This post is also available in: Spanish
Ever since BOTOX® Cosmetic became the anti-aging industry’s biggest news and success story, this botulinum toxin injectable has dominated the cosmetic skin care market. Now, for the first time ever, another botulinum toxin injection—Dysport—has been FDA approved and released in the U.S. to join Botox in the fight against wrinkles.
Botulinum is Key to Beating Wrinkles
According to the American Society for Aesthetic Plastic Surgery (ASAPS) and their 2008 annual statistics, Botox injections are leading the non-surgical treatment pack by a landslide—over 2.4 million patients underwent Botox injections in 2008. By comparison, around 1.2 million patients received hyaluronic acid dermal filler injections, such as Restylane, Juvederm and Perlane. These statistics leave little doubt that Botox injections are currently the most preferred treatment choice for wrinkle removal. So how will the introduction of Dysport (Reloxin) change things in the future?
Before Dysport was introduced, the lack of market competition for Botox was likely part of the reason why it reigned supreme for so long. But what are the major differences between these two wrinkle treatments, if any? Will Botox’s long-time faithful followers switch to this newer injection, or remain true to the Botox name?
More About Dysport
Dysport (pronounced diss-port) has actually been distributed for cosmetic uses abroad for several years. Like Botox, Dysport got its start not as a cosmetic skin care treatment, but as a medical remedy for muscle spasms and movement disorders. The drug’s benefits for aging skin were discovered as a pleasant side effect, and the Dysport movement took off from there.
Dysport came to the U.S. following the partnership of Dysport’s manufacturer, Ipsen, with Medicis, the pharmaceutical company that developed filler favorites Restylane and Perlane. Dysport was intended to be marketed under the brand name “Reloxin” for U.S. patients. The FDA ruling, however, stated the treatment’s original name, Dysport, would be used instead.
The main active ingredient for Dysport, and for Botox, is a refined form of the botulinum toxin type A. This toxin acts as a neuromuscular blocker that inhibits muscle tension and spasming, which can create the appearance of facial wrinkles in the forehead, crow’s feet around the eyes, and creases near the corners of the mouth. Unlike with dermal fillers, Botox injections and Dysport injections are actually injected into facial muscles beneath the skin’s surface. The refined toxin relaxes facial muscles, and causes the skin surface to smooth out as a result.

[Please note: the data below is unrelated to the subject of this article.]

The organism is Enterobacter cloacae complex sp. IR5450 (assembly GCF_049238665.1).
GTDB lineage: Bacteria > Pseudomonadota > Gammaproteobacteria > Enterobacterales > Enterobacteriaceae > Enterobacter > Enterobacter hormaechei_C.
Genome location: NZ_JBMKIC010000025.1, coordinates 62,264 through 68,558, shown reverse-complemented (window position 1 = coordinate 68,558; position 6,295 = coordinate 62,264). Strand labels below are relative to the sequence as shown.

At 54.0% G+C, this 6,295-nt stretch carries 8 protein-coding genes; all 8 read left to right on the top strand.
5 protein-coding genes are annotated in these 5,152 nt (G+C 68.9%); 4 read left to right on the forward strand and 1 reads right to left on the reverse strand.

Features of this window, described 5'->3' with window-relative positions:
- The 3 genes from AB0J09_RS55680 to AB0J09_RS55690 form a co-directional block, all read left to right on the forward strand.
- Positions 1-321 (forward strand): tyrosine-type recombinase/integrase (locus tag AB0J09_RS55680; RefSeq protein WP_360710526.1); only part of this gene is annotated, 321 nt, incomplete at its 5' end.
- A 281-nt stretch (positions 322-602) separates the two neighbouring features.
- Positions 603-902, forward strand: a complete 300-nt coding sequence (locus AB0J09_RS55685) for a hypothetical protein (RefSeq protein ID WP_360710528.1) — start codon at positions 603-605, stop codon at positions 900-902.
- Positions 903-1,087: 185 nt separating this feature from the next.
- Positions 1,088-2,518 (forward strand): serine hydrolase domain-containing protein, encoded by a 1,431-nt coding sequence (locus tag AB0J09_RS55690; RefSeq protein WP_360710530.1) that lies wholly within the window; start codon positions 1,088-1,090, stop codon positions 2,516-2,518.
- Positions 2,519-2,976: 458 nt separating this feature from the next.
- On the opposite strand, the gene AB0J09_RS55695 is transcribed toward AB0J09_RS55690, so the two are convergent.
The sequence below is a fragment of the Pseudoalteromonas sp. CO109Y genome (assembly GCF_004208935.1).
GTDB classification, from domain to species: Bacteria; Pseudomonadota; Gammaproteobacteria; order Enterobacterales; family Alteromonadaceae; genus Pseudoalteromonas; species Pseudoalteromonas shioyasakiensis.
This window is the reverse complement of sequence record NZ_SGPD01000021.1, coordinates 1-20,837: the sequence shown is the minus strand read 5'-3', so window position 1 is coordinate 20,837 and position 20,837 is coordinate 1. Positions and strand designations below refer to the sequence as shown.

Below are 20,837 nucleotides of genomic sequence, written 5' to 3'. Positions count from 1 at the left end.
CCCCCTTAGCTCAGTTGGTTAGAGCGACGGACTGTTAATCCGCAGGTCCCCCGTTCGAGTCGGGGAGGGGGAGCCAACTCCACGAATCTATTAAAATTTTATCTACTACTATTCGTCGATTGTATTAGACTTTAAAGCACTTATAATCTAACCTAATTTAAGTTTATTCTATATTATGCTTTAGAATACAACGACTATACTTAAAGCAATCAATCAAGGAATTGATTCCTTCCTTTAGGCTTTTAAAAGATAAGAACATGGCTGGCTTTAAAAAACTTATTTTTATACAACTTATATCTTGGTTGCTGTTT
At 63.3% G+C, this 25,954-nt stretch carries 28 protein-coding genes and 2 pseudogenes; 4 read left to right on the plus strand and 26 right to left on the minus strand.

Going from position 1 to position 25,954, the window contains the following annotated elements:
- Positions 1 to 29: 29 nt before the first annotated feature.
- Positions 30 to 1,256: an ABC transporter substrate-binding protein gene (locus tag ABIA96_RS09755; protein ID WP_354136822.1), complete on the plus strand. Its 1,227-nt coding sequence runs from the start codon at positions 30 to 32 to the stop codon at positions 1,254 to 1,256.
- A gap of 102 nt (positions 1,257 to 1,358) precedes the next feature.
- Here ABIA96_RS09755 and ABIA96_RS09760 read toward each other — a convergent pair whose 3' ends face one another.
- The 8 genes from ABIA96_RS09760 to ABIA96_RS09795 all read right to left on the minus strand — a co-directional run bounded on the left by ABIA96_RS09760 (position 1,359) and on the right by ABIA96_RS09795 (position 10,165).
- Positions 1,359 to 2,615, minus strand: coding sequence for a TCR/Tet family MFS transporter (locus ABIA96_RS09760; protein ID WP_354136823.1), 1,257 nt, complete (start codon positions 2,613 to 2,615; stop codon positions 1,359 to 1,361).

Differences Between the Two?
While both injectables use the botulinum toxin to relax facial muscles and eliminate wrinkles, there are some slight differences in the cost, formula, and usage of these two treatments. In terms of cost, current reports claim that Dysport will be available at a reduced price compared to Botox. The cost of Botox usually falls in the $300-$450 range, whereas the cost of Dysport has been reported to be more in the $200-$300 range. For patients who are mainly concerned with cost, Dysport could be worth a glance—just keep in mind that prices will vary depending on the area where treatments are administered and that the cost of Botox will likely decrease in response if Dysport’s affordability proves threatening.
In terms of the actual treatment formula, Dysport’s injectable solution is allegedly lower in concentration than Botox’s. This means a couple of things. First, some doctors and patients feel that Dysport’s less concentrated injections mean results don’t last as long as Botox’s. Additionally, the Dysport solution, likely because of its lower concentration, has been said to “spread” more easily than Botox. Spreading can be avoided if the treatment is performed cautiously by a professional and with special attention to areas around the eyes and mouth. It is difficult to say for certain whether Botox or Dysport injections will be the better option for you. Since treatment results can differ from patient to patient, it’s best to meet with a cosmetic provider for a consultation prior to choosing a wrinkle-removing injectable.
When it comes to possible side effects of Botox injections vs. Dysport injections, the most common side effects experienced are similar for both treatments. Post injection, Dysport and Botox patients may experience a temporary headache, some soreness or tenderness at the injection site, light bruising, and redness. More severe side effects can include a rash or allergic reaction, and possibly some drooping of facial muscles near treated areas, usually as a result of “spreading”.
While we will have to wait until Dysport has been more widely circulated and utilized to determine how it really measures up to Botox, it’s fair to say that Botox injections will be an anti-aging skin care staple for years to come. Since both injectables aren’t permanent, with treatment results estimated to last around 3-6 months, wrinkle removal patients may want to try out both treatments to see if they prefer one over the other.